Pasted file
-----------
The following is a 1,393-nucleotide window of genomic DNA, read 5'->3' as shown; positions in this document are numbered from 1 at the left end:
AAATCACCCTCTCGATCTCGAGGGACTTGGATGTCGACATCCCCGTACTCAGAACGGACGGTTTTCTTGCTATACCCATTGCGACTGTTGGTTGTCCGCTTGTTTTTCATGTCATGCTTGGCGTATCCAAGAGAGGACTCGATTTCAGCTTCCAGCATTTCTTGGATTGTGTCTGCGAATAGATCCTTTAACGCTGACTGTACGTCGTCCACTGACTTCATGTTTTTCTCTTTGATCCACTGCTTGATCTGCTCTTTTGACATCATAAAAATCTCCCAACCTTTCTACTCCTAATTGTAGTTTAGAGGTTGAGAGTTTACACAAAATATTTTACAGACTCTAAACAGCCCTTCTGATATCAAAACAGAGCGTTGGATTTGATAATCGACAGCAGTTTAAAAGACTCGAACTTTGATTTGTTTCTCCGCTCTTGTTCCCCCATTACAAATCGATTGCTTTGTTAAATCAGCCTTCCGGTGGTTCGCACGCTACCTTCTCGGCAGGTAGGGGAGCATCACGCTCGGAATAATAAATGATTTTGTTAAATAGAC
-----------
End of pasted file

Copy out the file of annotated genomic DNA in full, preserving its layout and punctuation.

The following is a 1,393-nucleotide window of genomic DNA, read 5'->3' as shown; positions in this document are numbered from 1 at the left end:
AAATCACCCTCTCGATCTCGAGGGACTTGGATGTCGACATCCCCGTACTCAGAACGGACGGTTTTCTTGCTATACCCATTGCGACTGTTGGTTGTCCGCTTGTTTTTCATGTCATGCTTGGCGTATCCAAGAGAGGACTCGATTTCAGCTTCCAGCATTTCTTGGATTGTGTCTGCGAATAGATCCTTTAACGCTGACTGTACGTCGTCCACTGACTTCATGTTTTTCTCTTTGATCCACTGCTTGATCTGCTCTTTTGACATCATAAAAATCTCCCAACCTTTCTACTCCTAATTGTAGTTTAGAGGTTGAGAGTTTACACAAAATATTTTACAGACTCTAAACAGCCCTTCTGATATCAAAACAGAGCGTTGGATTTGATAATCGACAGCAGTTTAAAAGACTCGAACTTTGATTTGTTTCTCCGCTCTTGTTCCCCCATTACAAATCGATTGCTTTGTTAAATCAGCCTTCCGGTGGTTCGCACGCTACCTTCTCGGCAGGTAGGGGAGCATCACGCTCGGAATAATAAATGATTTTGTTAAATAGAC